On the 11th July, Liverpool confirmed the signing of Dominic Solanke upon contract expiry from Chelsea. Two days later, Watford confirmed the signing of Nathaniel Chalobah with one year left in his deal. Weeks previously, Solanke became a world champion with the England Under-20 squad and Chalobah was England’s best player at the Under-21 European Championship. Both were highly-touted academy prospects; both cited a need for first-team football as there reason for leaving.
Chelsea are at a youth development crossroads. They routinely develop some of the very best talent, but never make any use of it. The resources on offer at clubs like Chelsea and Manchester City allow them to have two of the best academies in the world. The flip side of this, however, is that they have the resources to sign the finished article whenever they want, which means that they rarely make use of their youth talent. Solanke and Chalobah are the first players to buck the system and take their development into their own hands. If something does not change, it is unlikely they will be the last.
Chelsea are at a Youth Development Crossroads
When it comes to youth development strategy, the club is beginning to change focus of late. Rather than many scattered loans, the club is progressing to two main development pathways.
The first is targeted, stylistic, repeated loans with heavy investment in the loaning club. This would be something like what Thomas Kalas or Matt Miazga experienced. Kalas will spend his second season at Craven Cottage this year. Security and comfort in his loan environment foster trust from the manager and a willingness to invest in their development. Why spend time on another team’s youth prospects if they are going to leave the next season?
Matt Miazga is similar. Physically dominant, the young American lacks in the mental and technical aspects of his game. After a loan to a more refined Eredivisie with Vitesse Arnhem, he has come on leaps and bounds. He has joined the Dutch outfit again this season, and a similar progression is on the cards. It is easy to scoff at him being another part of the Chelsea-Vitesse connection, but few players have made as much progress as he has.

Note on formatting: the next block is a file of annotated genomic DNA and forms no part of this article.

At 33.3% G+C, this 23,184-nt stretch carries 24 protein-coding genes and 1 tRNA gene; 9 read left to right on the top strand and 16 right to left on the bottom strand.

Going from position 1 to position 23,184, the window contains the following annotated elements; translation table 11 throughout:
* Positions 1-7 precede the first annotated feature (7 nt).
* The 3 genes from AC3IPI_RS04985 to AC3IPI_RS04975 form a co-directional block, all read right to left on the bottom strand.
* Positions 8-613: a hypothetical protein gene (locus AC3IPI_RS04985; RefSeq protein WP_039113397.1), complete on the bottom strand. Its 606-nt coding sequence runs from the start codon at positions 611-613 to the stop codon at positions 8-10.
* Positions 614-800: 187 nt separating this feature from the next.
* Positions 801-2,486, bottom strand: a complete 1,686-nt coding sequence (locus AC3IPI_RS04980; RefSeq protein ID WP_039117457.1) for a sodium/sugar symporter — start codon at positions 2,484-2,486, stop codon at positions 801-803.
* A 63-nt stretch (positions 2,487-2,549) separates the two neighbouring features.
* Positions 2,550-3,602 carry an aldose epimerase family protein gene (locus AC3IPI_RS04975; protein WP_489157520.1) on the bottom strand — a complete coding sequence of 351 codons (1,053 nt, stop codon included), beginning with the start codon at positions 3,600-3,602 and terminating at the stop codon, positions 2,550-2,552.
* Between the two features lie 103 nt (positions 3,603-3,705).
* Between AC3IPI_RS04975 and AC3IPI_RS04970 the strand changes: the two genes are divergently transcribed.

The second development pathway is a “sell-to-buy” method that Barcelona and Real Madrid have employed so successfully. At a top club like Chelsea there are only so many spots for first team players. With repeated challenges on all fronts, it is very difficult to blood youth players without detriment.
The standard thought is to loan these players out where they are ready to contribute immediately. Instead, the players are sold. Rather than squeezing the most out of the fee, however, the clubs sell at a modest discount with a reasonable buy-back clause should the player kick on.
One of the best examples of this was Alvaro Morata. Sold to Juventus for €20m, a discount at the time, after years of excellent performances he was purchased by Real Madrid on a buy-back two years later for €30m. Dani Carvajal, also, was sold to Leverkusen for €5m, only to return to Madrid for just €6.5m the following summer.
The Tipping Point
Chelsea are diversifying their development strategy. Nathaniel Chalobah left for a nominal fee for an esteemed England Under-21 international, and notable Chelsea insider Simon Johnson claims that this is because there is a buyback clause in the deal. Nathan Ake and Bertrand Traore both left for lower than expected fees, reportedly due to buyback clauses and gentlemen’s agreements.
Conversely, Tammy Abraham, Izzy Brown, Kasey Palmer, and Ruben Loftus-Cheek all secured Premier League loans according to tradition. However, this summer and season appear to be a tipping point. For the first time in two decades there is no tangible link between the first team and the academy. John Terry was a crucial figure for academy hopefuls, but the obvious symbol of developmental success is gone.
German youth international Jann-Fiete Arp was quoted as saying “it doesn’t make any sense to join Chelsea as a 17-year-old”. The Hamburg player renewed his contract this summer over a move abroad after a prolific Under-21 European Championship. If promising young players begin to put their foot down ahead of moves to the Premier League champions, it represents a serious problem.
Chelsea might be the best academy in England, but it does not matter if those players never get a chance. It is hard to criticise when the first team has been so successful, but now, more than ever, Chelsea need a successful academy graduate.
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